Blaming the Muslim Brotherhood

"Individuals and organisations in London with connections to the Muslim Brotherhood are behind a series of media attacks on the UAE," the Emirati newspaper, The National, reported on Wednesday.

The paper certainly went to town on the story, with a news report, a 3,000-word investigative piece and a graphic, plus an editorial comment a day later.

This obviously delighted the UAE government, since the official news agency re-published The National's investigative report on its website – as did UAEinteract, a website "supported by the UAE National Media Council".

The main thrust of the investigation, as the paper's editorial explained, was that the Muslim Brotherhood is seeking "to turn the public opinion of a crucial ally [i.e. Britain] against us [the UAE]", and is hiding behind front organisations in its effort to do so. "The UAE conducts its domestic and foreign policy openly, not in secret," the editorial said. "The least we should expect is that our critics are similarly open about their motivations, sympathies and sources of funding."

The National itself, incidentally, was not quite as transparent as it would like the Brotherhood to be, since it did not say who wrote the articles. However, it seems that Jonathan Gornall, a British journalist, had a hand in them because he posted several tweets in connection with the research (herehere and here). 

That aside, possible use of front organisations by the Muslim Brotherhood is a matter of public interest and a perfectly legitimate question for a newspaper to investigate. If the issue were purely one of transparency there would be no problem, but it also – rather too conveniently – feeds the Emirati government's own propaganda narrative.

Demonising the Brotherhood and its Emirati offshoot, al-Islah, is a central plank in the government's effort to resist political change. The Emirati public are not much enamoured with the Brotherhood, so if criticisms of the government can be attributed to the Brotherhood, people are likely to dismiss them as nothing more than smears (which is what The National did in its editorial).

In the long run, though, brushing off criticisms in this way serves no useful purpose because the longer the authorities continue refusing to acknowledge or address them, the worse it will be in the end. The fact is that many of the Brotherhood's complaints are justified and there are plenty of others complaining besides the Brotherhood..

When Gabriela Knaul, a Brazilian judge, went to the UAE to investigate its justice system in February, she was not fronting for the Muslim Brotherhood. She had been sent there by the United Nations as a Special Rapporteur.

Nevertheless, the authorities put her under surveillance and prevented her from visiting prisons or meeting certain detainees. When she issued her report, the foreign ministry responded in customary fashion by accusing her of political bias:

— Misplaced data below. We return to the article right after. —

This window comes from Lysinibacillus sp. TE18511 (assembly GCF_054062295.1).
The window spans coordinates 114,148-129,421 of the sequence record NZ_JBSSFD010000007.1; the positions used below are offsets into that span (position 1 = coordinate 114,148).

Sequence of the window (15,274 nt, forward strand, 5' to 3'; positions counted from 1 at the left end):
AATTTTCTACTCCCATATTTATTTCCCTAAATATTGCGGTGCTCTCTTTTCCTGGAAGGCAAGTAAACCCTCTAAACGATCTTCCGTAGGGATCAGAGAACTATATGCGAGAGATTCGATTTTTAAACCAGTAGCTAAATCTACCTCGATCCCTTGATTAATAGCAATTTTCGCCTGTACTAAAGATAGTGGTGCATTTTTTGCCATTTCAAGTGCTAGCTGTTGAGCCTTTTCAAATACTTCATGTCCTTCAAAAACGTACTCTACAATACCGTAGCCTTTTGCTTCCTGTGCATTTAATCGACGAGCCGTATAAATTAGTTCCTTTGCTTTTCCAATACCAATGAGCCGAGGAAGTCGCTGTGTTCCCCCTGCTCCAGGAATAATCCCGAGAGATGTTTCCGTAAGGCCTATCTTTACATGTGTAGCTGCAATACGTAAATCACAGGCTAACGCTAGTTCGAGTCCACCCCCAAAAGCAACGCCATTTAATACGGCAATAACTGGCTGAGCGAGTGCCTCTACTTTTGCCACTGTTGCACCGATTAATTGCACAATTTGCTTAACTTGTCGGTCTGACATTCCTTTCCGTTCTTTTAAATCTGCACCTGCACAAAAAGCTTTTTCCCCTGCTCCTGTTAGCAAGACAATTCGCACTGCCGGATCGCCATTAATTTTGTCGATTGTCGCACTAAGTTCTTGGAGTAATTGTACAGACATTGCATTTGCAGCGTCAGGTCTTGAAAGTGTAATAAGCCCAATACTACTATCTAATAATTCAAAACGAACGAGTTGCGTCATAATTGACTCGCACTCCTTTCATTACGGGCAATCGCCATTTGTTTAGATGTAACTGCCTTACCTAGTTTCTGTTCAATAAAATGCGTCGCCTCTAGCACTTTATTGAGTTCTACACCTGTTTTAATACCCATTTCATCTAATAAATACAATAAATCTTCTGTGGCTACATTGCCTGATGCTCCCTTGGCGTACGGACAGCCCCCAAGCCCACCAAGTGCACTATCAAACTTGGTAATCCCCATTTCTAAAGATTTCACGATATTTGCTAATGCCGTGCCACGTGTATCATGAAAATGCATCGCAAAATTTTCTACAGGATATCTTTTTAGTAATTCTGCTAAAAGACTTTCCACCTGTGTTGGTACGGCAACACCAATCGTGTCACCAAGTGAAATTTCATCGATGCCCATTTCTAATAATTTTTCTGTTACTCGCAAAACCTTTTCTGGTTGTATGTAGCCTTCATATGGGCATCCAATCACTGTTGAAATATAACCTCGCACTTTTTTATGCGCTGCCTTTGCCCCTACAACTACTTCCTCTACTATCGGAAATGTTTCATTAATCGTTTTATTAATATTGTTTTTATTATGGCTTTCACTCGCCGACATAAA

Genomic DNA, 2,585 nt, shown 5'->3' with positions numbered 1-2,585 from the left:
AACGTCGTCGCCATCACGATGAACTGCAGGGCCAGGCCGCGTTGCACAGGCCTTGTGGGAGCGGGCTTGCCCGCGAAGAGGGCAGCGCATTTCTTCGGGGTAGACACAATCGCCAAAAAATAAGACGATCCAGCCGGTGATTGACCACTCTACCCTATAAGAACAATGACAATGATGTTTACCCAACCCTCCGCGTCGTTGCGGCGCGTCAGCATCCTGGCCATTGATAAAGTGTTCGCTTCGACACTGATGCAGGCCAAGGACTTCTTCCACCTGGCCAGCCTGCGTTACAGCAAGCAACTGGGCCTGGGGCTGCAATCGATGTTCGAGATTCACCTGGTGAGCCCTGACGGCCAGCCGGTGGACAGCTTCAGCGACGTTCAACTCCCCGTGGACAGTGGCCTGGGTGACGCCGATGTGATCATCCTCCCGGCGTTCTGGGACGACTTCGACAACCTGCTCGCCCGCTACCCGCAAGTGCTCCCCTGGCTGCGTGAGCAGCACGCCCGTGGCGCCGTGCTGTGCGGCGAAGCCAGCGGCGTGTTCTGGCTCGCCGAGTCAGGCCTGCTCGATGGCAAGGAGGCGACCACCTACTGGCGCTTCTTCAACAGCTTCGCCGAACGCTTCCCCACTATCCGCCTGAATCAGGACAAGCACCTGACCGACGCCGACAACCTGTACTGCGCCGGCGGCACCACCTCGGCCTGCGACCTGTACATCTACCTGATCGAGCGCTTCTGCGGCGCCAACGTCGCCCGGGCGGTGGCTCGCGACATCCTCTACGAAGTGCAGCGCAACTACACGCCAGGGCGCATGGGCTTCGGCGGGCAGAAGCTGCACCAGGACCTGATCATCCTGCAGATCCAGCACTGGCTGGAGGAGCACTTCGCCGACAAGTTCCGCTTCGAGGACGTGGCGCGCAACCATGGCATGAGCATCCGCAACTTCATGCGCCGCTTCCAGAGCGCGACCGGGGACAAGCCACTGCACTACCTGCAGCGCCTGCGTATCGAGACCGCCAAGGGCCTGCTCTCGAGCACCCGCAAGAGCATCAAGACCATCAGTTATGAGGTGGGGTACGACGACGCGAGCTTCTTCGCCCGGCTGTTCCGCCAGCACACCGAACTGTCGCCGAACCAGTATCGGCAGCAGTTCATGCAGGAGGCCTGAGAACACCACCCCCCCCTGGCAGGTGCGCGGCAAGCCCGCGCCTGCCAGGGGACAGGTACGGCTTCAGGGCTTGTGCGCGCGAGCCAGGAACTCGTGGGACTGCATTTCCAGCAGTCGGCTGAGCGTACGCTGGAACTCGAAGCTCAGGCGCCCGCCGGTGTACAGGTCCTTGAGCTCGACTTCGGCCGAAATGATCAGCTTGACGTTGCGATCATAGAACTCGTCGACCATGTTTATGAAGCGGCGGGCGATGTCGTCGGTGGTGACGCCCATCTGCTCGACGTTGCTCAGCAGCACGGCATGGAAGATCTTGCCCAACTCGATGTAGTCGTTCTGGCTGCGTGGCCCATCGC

“We regret that some comments of the Special Rapporteur were based on information from undisclosed sources and were consistent with the politically motivated campaign of certain groups to tarnish the reputation of the UAE, making it difficult to evaluate the credibility and impartiality of this information and hence the validity of the issues raised.” 

The US State Department, we can be reasonably certain, is not a front for the Muslim Brotherhood either. Yet its most recent annual report on the UAE said:

"The emirates are under patriarchal rule with political allegiance defined by loyalty to tribal leaders, leaders of the individual emirates, and leaders of the federation. There are limited democratically elected institutions, but no political parties ...

"The three most significant human rights problems [during 2013] were citizens’ inability to change their government; limitations on citizens’ civil liberties (including the freedoms of speech, press, assembly, association, and internet use); and arbitrary arrests, incommunicado detentions, and lengthy pretrial detentions."

Similarly, Human Rights Watch, in its latest World Report, said:

"The United Arab Emirates continues to crack down on freedom of expression and association. The authorities are arbitrarily detaining scores of individuals they suspect of links to domestic and international Islamist groups. A court convicted 69 dissidents in July after a manifestly unfair trial, in which evidence emerged of systematic torture at state security facilities. 

"The UAE made no reforms to a system that facilitates the forced labor of migrant workers. Plans to ameliorate conditions for female domestic workers fall short of the standards outlined in the convention on domestic workers that the International Labour Organisation adopted in 2012."

Suspected Islamists, of course, are not the only ones who get unjustly detained in the UAE. Shezanne Cassim, a 29-year-old American, spent nine months behind bars in a top security prison in the Emirates after posting a comedy video on YouTube. Marte Dalelv, a 24-year-old Norwegian woman, convicted of having extramarital sex and sentenced to 16 months in jail after complaining to police in Dubai that she had been raped. Dubai's ruler, Sheikh Mohammed bin Rashid Al Maktoum, later "forgave" her for her "crime". Earlier, Alicia Gali, an Australian woman, had served eight months in prison for having extramarital sex after complaining she had been raped in the neighbouring emirate of Fujairah. 
Posted by Brian Whitaker
Saturday, 21 June 2014